StressCheck® Professional has advanced modeling capabilities in the areas of composites, fracture, residual stress and more. These are the StressCheck® Advanced Modules, each module independently licensed as add-on modelers. Many of the features in these modules may even be combined together in a single model for more sophisticated FEA needs.
StressCheck® Advanced Modules
Need to compute stress intensity factors in a metallic and laminated composite assembly? Fracture + Composites = Done.
StressCheck® Advanced Modules are catered to the engineer that needs to have the highest quality results for the most challenging applications in solid mechanics.
The Composites Affordability Initiative (CAI) unanimously selected the StressCheck® Composites module to “replace as well as radically improve existing industry software currently used for bonded joints.” And fastened laminated composite joints. And metal-composite joints.
Fracture Mechanics Module
“Through [StressCheck®] we are able to model, analyze and predict failure of aircraft structures and then develop crucial inspection and maintenance plans to ensure the safety and sustainability of our nation’s warplanes. Without the analysis capability provided to us through StressCheck® we would not be able to provide accurate assessments of the A-10 structure to top USAF leadership.” – Southwest Research Institute Manager
Many manufacturing or metal forming processes (such as cold working of holes) can induce residual stress throughout the volume of material. These bulk residual stresses (BRS) can significantly influence fatigue life, structural stability, failure loads, and distortion after machining. StressCheck® allows such stresses, or the corresponding eigenstrains, to be included in linear analyses with industry-leading solution quality assurance procedures.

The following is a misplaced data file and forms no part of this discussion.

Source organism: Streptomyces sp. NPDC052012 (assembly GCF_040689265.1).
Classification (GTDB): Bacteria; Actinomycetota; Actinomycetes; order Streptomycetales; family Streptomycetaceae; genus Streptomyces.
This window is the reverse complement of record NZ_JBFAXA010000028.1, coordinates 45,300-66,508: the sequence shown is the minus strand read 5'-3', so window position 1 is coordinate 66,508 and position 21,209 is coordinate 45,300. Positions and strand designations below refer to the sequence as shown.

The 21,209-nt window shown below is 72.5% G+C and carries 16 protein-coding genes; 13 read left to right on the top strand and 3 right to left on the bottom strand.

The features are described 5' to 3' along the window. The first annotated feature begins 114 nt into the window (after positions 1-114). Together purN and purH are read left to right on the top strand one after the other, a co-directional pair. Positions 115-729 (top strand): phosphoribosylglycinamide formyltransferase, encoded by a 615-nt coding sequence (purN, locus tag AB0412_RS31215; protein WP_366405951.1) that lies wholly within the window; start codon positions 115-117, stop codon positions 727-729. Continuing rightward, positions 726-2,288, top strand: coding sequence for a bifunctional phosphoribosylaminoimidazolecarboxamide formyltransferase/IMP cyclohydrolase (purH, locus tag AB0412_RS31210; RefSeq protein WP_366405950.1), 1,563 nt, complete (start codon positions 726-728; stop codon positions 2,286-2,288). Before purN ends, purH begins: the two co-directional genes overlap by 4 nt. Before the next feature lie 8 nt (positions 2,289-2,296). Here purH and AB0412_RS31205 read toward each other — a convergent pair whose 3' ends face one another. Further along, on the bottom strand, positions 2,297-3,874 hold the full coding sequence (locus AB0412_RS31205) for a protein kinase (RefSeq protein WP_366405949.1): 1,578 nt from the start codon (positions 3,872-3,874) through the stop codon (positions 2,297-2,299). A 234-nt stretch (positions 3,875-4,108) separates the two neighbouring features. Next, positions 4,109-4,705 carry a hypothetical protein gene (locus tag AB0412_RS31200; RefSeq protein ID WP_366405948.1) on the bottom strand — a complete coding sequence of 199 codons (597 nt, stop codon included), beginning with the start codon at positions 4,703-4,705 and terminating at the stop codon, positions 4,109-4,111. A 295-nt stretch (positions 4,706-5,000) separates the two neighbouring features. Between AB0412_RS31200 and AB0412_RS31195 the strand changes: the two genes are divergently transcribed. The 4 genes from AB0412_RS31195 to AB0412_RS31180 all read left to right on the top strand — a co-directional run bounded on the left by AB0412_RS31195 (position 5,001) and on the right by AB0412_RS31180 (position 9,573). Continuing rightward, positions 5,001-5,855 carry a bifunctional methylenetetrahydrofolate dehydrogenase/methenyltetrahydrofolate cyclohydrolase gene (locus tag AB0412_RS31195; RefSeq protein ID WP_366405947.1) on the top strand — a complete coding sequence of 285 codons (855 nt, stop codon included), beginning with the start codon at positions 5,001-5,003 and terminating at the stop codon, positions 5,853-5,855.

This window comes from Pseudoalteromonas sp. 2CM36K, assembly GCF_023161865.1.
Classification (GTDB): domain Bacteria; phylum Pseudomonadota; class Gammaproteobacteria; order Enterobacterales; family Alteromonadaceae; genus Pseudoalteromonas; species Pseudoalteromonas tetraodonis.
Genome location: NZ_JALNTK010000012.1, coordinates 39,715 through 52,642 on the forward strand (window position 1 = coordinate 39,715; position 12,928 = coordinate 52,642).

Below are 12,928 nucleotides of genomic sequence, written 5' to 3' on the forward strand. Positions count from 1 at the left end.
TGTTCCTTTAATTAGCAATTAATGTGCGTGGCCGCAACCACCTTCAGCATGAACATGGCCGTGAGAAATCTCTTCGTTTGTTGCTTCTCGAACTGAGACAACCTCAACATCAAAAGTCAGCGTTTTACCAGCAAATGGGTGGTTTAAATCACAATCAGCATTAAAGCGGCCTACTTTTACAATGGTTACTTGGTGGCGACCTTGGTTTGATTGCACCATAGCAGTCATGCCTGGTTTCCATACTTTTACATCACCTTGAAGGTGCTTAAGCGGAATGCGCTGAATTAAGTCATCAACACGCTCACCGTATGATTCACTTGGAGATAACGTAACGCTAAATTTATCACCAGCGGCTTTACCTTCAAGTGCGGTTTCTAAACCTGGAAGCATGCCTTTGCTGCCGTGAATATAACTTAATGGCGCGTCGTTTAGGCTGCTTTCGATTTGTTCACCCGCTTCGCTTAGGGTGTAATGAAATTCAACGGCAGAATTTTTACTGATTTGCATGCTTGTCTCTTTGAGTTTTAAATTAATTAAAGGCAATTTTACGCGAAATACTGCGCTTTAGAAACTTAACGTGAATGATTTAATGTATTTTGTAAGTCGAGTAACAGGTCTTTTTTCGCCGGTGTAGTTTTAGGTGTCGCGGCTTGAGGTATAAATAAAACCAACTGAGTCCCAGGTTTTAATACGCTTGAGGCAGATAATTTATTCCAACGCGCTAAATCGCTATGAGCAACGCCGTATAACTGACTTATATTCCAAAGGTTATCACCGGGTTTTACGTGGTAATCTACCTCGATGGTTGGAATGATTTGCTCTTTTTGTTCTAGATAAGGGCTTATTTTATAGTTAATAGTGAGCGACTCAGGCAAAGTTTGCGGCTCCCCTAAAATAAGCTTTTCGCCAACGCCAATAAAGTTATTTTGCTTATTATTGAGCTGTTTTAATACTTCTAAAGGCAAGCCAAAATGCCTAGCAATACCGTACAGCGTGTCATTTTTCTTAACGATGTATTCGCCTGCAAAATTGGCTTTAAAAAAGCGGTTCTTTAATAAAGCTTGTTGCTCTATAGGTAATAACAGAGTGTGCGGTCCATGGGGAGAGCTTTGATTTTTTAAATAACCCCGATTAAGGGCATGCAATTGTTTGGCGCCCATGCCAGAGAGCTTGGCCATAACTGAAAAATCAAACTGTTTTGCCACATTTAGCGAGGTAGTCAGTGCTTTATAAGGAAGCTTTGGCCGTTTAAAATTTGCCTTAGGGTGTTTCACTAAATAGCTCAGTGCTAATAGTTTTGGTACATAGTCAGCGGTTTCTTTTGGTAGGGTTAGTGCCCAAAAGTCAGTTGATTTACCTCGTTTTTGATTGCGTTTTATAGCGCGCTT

The effects of residual stresses can be beneficial, as in life extension by cold working, or detrimental, requiring reworking or rejecting manufactured parts. Reliably simulating effects of residual stresses is challenging due to extreme stress gradients. With the technology in StressCheck®, representing rapidly changing stresses over short distances is a breeze.
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The finite element method is used by engineers daily in the design/assessment of components and structures. The number of engineers using such tools is increasing and will increase further with the so-called democratisation of simulation. However, whilst the method might appear easy to use, with highly effective graphical user interfaces, the fundamental fact is that it is approximate and can produce significant errors in the hands of the inexperienced engineer. These errors, if undetected, can compromise a design to such an extent that it becomes unfit for purpose or, even, unsafe. The way to avoid such finite element malpractice is through the application of sound simulation governance.
Dr. Angus RamsayEngineering/Managing Director, Ramsay-Maunder Associates